Food safety on back burner
By Michael Doyle
McClatchy Newspapers

A worker tends to tomato plants last week at a hydroponic greenhouse in Minnesota.

WASHINGTON —A nationwide salmonella outbreak attributed to tomatoes comes just as Congress and President Bush are finishing a tug of war over their farm bill, which omits some of the highest-profile food-safety proposals that lawmakers once offered.

The Centers for Disease Control and Prevention estimates that 300,000 Americans are hospitalized each year, and 5,000 die, because of food-borne illnesses.

"The agriculture committees' orientation is not food safety," Waldrop said. "You can make small, incremental steps, but you are never going to make big structural food-safety changes through a farm bill."

"Food safety is never a key issue for any farm bill," Chris Waldrop, the food-policy director for the Consumer Federation of America, said Tuesday.

...the House and Senate agriculture-committee members who write the farm bill tend to be protective of agribusiness. They aren't out to make enemies by imposing strict new rules.
Western fruit and vegetable growers, for instance, hoped that the farm bill would authorize self-regulation through industry-run marketing orders. Handlers of California leafy greens imposed such a plan after a 2006 outbreak of sickness traced to Salinas-area spinach tainted by E. coli bacteria. Environmentalists successfully opposed the idea of giving industry more power to regulate itself.

"It is clear from the California leafy-green experience that it is bad for natural resources and environmental protection," said Ferd Hoefner, the policy director for the Sustainable Agriculture Coalition.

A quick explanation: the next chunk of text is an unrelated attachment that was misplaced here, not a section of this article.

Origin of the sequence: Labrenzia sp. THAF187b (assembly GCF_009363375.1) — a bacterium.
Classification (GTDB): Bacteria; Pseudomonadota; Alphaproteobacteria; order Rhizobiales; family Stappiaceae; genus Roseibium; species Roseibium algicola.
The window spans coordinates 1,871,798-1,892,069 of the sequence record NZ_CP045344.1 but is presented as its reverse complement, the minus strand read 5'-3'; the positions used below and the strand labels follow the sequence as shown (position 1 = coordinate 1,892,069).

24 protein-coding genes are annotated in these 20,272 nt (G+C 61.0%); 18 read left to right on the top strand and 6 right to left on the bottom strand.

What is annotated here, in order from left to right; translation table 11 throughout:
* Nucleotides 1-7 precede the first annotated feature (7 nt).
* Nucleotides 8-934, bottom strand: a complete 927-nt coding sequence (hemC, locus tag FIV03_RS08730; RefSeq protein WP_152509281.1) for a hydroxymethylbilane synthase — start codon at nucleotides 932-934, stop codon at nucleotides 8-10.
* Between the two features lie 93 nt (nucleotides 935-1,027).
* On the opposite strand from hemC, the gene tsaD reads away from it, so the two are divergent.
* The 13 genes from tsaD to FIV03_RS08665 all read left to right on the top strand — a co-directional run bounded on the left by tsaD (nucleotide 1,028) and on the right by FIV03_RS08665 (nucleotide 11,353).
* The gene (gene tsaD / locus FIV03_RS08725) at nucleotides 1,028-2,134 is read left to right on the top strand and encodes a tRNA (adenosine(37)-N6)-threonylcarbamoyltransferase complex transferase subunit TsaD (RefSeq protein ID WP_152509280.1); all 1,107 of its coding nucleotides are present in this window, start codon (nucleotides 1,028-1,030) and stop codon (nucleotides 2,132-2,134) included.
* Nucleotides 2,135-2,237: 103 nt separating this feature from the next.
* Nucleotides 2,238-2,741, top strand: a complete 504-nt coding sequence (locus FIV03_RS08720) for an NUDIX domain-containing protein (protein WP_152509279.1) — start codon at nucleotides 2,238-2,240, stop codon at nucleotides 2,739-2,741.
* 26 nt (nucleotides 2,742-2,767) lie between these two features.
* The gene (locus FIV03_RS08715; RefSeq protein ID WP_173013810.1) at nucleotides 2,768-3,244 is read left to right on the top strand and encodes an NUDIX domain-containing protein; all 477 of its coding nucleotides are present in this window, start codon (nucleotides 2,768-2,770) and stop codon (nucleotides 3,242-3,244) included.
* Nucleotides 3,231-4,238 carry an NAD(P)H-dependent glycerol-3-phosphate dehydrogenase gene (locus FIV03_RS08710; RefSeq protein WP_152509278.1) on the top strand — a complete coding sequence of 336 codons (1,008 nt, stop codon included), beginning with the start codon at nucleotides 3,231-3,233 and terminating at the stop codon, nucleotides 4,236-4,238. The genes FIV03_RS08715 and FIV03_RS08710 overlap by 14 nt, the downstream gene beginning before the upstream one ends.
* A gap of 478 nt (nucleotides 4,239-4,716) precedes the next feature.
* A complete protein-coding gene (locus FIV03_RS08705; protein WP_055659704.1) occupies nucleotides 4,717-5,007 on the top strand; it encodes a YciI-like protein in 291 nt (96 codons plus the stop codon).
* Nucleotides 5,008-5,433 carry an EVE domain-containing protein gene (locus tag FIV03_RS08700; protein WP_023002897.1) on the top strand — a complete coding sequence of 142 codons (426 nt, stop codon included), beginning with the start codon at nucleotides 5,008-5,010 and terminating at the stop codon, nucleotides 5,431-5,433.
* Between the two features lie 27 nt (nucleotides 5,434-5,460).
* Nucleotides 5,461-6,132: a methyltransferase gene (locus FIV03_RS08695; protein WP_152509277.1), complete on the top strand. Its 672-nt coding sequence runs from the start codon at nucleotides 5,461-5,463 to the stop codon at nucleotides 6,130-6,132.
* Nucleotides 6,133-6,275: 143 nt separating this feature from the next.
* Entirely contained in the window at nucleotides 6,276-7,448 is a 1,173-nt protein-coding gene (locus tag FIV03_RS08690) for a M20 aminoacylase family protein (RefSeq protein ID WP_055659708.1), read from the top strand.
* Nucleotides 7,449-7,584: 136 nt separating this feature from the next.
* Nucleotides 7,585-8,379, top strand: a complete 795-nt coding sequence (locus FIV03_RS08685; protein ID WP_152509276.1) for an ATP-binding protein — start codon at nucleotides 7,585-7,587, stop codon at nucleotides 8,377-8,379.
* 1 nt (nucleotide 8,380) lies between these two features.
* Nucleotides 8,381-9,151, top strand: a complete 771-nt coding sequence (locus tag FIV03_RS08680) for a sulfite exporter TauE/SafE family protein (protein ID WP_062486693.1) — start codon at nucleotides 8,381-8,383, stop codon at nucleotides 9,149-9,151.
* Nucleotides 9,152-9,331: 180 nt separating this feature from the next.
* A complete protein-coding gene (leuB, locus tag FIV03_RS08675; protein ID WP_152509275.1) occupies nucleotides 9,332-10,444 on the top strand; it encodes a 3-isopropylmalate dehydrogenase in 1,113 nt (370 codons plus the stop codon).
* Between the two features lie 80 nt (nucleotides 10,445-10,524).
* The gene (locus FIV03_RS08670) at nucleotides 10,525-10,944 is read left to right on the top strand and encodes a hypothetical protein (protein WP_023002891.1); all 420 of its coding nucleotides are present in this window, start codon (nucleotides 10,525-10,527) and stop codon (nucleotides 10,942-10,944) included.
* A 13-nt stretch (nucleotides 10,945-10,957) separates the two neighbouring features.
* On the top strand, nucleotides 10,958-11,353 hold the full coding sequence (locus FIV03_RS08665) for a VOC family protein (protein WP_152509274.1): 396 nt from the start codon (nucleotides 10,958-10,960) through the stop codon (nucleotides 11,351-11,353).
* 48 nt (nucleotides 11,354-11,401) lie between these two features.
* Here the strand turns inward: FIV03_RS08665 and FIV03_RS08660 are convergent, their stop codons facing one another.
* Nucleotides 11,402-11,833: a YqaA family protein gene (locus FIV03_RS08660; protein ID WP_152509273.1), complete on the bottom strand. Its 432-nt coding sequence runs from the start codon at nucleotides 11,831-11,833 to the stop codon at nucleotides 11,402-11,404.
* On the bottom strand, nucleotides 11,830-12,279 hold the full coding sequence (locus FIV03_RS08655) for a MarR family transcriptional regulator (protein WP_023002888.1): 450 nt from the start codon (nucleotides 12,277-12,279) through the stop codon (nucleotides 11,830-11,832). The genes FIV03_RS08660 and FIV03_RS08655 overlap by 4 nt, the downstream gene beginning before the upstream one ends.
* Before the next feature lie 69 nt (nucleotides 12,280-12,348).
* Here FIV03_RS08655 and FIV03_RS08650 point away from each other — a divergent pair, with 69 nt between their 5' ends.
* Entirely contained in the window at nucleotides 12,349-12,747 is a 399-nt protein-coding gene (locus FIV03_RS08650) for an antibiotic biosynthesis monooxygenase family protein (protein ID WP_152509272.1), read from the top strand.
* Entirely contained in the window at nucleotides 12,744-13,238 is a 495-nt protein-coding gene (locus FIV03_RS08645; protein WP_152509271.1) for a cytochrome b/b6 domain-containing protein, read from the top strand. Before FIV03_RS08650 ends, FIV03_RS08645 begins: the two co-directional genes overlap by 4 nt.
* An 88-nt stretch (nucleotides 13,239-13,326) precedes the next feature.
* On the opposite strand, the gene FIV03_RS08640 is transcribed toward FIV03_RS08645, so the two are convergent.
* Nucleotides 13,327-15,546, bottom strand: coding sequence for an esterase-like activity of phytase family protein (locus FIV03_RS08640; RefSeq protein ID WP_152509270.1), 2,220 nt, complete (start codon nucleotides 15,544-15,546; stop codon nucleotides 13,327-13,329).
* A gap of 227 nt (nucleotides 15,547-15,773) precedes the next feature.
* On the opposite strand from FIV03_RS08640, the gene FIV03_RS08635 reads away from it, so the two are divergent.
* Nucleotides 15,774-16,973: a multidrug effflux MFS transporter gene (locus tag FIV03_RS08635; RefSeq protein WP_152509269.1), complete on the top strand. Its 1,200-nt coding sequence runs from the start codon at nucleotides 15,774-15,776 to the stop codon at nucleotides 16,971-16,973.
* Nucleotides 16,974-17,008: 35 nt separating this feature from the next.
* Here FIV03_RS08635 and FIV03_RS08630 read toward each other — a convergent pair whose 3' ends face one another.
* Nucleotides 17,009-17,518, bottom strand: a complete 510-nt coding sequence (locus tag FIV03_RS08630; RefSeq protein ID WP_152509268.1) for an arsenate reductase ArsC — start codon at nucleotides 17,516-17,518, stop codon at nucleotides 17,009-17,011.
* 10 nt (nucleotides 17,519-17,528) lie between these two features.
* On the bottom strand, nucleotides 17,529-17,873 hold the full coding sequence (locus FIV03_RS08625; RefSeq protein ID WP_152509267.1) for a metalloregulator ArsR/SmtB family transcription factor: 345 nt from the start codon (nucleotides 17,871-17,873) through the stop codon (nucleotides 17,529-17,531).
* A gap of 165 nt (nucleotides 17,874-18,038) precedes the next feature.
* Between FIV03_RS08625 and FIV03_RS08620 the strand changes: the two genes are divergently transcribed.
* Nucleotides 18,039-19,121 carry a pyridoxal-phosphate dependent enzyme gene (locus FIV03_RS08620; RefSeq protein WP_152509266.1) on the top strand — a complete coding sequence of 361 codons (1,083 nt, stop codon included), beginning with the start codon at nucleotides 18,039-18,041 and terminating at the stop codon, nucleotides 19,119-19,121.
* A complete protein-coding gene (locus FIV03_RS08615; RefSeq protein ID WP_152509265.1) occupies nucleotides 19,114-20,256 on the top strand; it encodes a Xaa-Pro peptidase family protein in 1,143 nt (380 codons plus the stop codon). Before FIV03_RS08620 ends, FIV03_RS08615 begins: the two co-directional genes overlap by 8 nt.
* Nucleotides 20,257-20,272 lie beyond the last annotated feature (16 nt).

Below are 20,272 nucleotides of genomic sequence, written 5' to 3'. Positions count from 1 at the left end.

Fresh produce increasingly comes from faraway states and even faraway countries, which is why contaminations increasingly crop up across the country, said Dr. Patricia Griffin, the chief of the disease centers' enteric disease epidemiology branch.

And federal authorities have yet to create a stronger set of rules and enforcement procedures for imports and U.S. produce.
Food-safety advocates criticized what they said was the government's inaction in preventing outbreaks of food poisoning.

"How many times does this have to happen before FDA gets serious about food safety?" asked Sarah Klein, a staff lawyer at the Center for Science in the Public Interest.


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    Education: Arizona State University, Bachelor of Science in Political Science. City University of Seattle, graduate studies in Public Administration.

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